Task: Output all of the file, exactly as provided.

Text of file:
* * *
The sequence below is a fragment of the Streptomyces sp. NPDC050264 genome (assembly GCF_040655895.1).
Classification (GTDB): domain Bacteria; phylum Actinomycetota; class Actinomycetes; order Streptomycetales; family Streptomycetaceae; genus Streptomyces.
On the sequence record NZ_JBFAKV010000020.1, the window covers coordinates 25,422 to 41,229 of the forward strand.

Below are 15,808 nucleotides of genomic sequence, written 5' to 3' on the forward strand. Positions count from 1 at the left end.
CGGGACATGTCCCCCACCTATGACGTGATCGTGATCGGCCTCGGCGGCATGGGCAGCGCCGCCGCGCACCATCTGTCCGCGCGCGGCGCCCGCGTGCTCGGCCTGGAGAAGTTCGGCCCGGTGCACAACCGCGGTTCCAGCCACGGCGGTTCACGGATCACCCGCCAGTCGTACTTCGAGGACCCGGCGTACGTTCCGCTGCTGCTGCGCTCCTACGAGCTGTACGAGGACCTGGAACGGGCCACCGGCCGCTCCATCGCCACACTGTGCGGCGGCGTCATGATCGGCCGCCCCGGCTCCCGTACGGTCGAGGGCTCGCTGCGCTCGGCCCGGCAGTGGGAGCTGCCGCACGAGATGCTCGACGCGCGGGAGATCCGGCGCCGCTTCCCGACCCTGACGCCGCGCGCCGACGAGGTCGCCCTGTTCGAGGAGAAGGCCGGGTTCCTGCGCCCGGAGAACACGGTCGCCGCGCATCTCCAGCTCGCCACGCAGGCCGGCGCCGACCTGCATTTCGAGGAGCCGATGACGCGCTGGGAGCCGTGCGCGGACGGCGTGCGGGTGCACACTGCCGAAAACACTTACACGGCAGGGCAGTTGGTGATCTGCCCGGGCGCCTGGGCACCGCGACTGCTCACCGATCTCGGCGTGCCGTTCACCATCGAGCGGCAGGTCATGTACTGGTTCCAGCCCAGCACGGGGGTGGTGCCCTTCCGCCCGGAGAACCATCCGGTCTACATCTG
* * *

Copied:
The sequence below is a fragment of the Streptomyces sp. NPDC050264 genome (assembly GCF_040655895.1).
Classification (GTDB): domain Bacteria; phylum Actinomycetota; class Actinomycetes; order Streptomycetales; family Streptomycetaceae; genus Streptomyces.
On the sequence record NZ_JBFAKV010000020.1, the window covers coordinates 25,422 to 41,229 of the forward strand.

Below are 15,808 nucleotides of genomic sequence, written 5' to 3' on the forward strand. Positions count from 1 at the left end.
CGGGACATGTCCCCCACCTATGACGTGATCGTGATCGGCCTCGGCGGCATGGGCAGCGCCGCCGCGCACCATCTGTCCGCGCGCGGCGCCCGCGTGCTCGGCCTGGAGAAGTTCGGCCCGGTGCACAACCGCGGTTCCAGCCACGGCGGTTCACGGATCACCCGCCAGTCGTACTTCGAGGACCCGGCGTACGTTCCGCTGCTGCTGCGCTCCTACGAGCTGTACGAGGACCTGGAACGGGCCACCGGCCGCTCCATCGCCACACTGTGCGGCGGCGTCATGATCGGCCGCCCCGGCTCCCGTACGGTCGAGGGCTCGCTGCGCTCGGCCCGGCAGTGGGAGCTGCCGCACGAGATGCTCGACGCGCGGGAGATCCGGCGCCGCTTCCCGACCCTGACGCCGCGCGCCGACGAGGTCGCCCTGTTCGAGGAGAAGGCCGGGTTCCTGCGCCCGGAGAACACGGTCGCCGCGCATCTCCAGCTCGCCACGCAGGCCGGCGCCGACCTGCATTTCGAGGAGCCGATGACGCGCTGGGAGCCGTGCGCGGACGGCGTGCGGGTGCACACTGCCGAAAACACTTACACGGCAGGGCAGTTGGTGATCTGCCCGGGCGCCTGGGCACCGCGACTGCTCACCGATCTCGGCGTGCCGTTCACCATCGAGCGGCAGGTCATGTACTGGTTCCAGCCCAGCACGGGGGTGGTGCCCTTCCGCCCGGAGAACCATCCGGTCTACATCTG